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Cuttlebone for casting


#1

wanting to do the cuttlebone or any primitive method for casting a
batch of somewhat identical shapes…can’t seem to find out if this
method is reuseable…the cuttlebone I mean or is there another
lowtech (meaning I have no kiln) way of casting small pieces?


#2

I’ve got my own sling caster. And even though I have centrifugal
machine,I still use it just for fun. Marco


#3

Have you looked into use the Delft sand casting system? This may be
a more economical way to go as cuttlebone can get costly if you are
needing to do many pieces. I don’t believe that cuttlebone is
reusable. Laney


#4

There is sand casting…and clay casting…John Burgess can you
help here?..by the way, your apples from New Zealand were simply
delicious…just like the ones from my Gran’s orchard in
Peterborough…Susan Chastain


#5

Hi All Cuttlefish bone does not take to been used twice for high
melting point metals ,for tin or lead alloys it is fine.Try casting
sand the type used in a brass foundary .There is a kit on the market
that is sold under the name of Delf Clay casting method,this is very
expensive for what it is approx $70in England .You get about 2kilo of
sand and a mould frame.The sand costs $30per 50 kilo ( trade name
Petrobond here in England) a casting box can be made up out of 12mm
ply.

Regards David Sheard


#6

I tried cuttlebone once and couldn’t get very excited about it. But
with very simple shapes it will make repeated castings. How many I
don’t know. Going beyond that you can make two piece investment molds,
in shallow tin can rings or “cope and drag” frames.

If your shape can have a fairly rough textured you may consider sand
casting from a pattern that lets you make duplicate sand molds.

I recall from somewhere that you can make a tiny but useful electric
kiln with a hotplate - the old ceramic kind - and an inverted flower
pot. I haven’t tried it, but it ought to work. Alan Heugh


#7
   wanting to do the cuttlebone or any primitive method for casting
a batch of somewhat identical shapes...can't seem to find out if
this method is reuseable..the cuttlebone I mean or is there another
lowtech (meaning I have no kiln) way of casting small pieces? 

I like cuttlebone casting, but I have never gotten more than one
piece from a mold. Supposedly the use of powdered graphite will allow
you to get 2 but I always just made a rubber mold later. Sand casting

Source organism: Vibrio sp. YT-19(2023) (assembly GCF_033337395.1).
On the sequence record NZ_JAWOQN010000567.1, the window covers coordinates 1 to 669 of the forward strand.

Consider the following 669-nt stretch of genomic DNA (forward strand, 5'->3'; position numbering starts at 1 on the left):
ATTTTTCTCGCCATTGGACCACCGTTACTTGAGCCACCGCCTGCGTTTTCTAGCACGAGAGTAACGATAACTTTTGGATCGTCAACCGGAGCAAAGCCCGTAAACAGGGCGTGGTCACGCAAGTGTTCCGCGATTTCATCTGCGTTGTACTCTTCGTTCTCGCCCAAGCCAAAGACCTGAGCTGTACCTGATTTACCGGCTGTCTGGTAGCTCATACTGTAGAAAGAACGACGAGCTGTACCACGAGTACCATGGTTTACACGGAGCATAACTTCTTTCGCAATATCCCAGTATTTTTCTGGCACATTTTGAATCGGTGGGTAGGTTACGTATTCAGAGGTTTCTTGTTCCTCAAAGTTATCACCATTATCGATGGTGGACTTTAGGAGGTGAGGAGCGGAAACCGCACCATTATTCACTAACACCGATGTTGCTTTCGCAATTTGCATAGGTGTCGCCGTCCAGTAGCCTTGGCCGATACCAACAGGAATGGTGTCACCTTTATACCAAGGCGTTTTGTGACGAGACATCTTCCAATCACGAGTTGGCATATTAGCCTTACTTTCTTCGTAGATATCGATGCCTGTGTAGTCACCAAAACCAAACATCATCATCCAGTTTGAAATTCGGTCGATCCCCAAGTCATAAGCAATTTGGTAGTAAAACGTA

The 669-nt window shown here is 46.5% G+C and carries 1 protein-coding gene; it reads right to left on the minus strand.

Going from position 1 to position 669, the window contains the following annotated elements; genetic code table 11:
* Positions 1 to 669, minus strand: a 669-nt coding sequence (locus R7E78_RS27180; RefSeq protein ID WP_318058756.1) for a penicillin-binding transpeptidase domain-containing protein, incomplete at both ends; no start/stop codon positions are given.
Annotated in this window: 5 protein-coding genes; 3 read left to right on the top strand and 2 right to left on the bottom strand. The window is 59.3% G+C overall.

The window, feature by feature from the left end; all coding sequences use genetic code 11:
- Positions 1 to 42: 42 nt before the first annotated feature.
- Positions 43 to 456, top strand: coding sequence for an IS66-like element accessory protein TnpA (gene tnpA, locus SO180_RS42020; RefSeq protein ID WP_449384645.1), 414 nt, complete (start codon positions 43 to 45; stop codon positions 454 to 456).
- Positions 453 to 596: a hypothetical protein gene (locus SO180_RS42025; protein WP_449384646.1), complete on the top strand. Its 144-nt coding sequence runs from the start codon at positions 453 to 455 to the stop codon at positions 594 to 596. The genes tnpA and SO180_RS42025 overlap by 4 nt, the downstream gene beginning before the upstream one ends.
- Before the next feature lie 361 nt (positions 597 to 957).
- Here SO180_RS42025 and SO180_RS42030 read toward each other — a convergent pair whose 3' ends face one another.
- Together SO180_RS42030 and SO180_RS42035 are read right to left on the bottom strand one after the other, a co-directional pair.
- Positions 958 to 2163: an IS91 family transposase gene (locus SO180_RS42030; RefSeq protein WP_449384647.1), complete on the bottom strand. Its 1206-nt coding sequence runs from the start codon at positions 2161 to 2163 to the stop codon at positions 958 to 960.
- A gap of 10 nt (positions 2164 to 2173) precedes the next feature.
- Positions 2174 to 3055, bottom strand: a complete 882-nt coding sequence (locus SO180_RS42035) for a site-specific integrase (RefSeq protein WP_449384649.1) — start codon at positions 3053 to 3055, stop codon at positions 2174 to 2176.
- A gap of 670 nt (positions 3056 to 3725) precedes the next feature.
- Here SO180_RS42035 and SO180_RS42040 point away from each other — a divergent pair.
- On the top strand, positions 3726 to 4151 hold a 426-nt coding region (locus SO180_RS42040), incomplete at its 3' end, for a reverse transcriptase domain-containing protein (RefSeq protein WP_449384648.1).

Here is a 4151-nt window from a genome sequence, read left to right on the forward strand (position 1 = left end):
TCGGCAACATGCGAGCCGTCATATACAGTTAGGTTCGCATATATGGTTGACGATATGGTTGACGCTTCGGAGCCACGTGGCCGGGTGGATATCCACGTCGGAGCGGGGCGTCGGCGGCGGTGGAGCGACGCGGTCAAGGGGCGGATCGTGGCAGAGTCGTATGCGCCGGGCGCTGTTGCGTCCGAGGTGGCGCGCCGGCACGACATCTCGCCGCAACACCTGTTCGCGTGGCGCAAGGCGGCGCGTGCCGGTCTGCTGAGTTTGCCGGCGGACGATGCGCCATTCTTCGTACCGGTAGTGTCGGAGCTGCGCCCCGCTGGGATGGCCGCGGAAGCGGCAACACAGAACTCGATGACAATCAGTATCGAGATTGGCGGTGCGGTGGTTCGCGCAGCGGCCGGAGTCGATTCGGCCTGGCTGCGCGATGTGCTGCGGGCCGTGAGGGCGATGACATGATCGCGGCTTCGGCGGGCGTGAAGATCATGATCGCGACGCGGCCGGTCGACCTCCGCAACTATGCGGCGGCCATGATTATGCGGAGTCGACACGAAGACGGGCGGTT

does a lot better and is low tech enough for you. Tufa casting is
another.

Michael Hayman

Handcrafted Celtic and Medieval Jewelry
in Sterling and Gold
http://haymancelticjewelry.com


#8

I have read that with care 2 to 4 castings of decreasing quality are
possible with cuttlebone, although, I’ve yet to try it. I have done
a couple of sand casting, Rio and other offer the pre-mixed sand or
entire kits.Once a model has been made copies can with care be made
readily. I’m not sure of the profitability of the process, but the
sand is reusable and the process does not require a kiln and anything
else short of a torch sufficient for the amount of metal needed for
casting. Some propane/MAPP torches are enough for 25 to 30 dwt. of
silver. Tim McCreight,s “Practical Castings”, has more on this and
other low tech / low cost casting methods.

Hope this helps, Happy castings, Ed


#9
wanting to do the cuttlebone or any primitive method for casting a
batch of somewhat identical shapes...can't seem to find out if this
method is reuseable..the cuttlebone I mean or is there another
lowtech (meaning I have no kiln) way of casting small pieces?

Lisa, Cuttlebone casting is not a reusable method - it usually burns
out the cuttlebone in one use. Rio sells the Delft Clay Casting Kit
(pg 108 in the Tools catalog - $75 for the basic kit) that uses a
reusable casting clay in a 2-piece metal ring. It will not let you
cast an undercut item and spruing is a bit trickier, but it is
low-tech and mainly for small pieces. There is even a video
available!

Jim Marotti
Lancaster, TN


#10

Hi Lisa,

   wanting to do the cuttlebone or any primitive method for casting
a batch of somewhat identical shapes...can't seem to find out if
this method is reuseable..the cuttlebone I mean or is there another
lowtech (meaning I have no kiln) way of casting small pieces?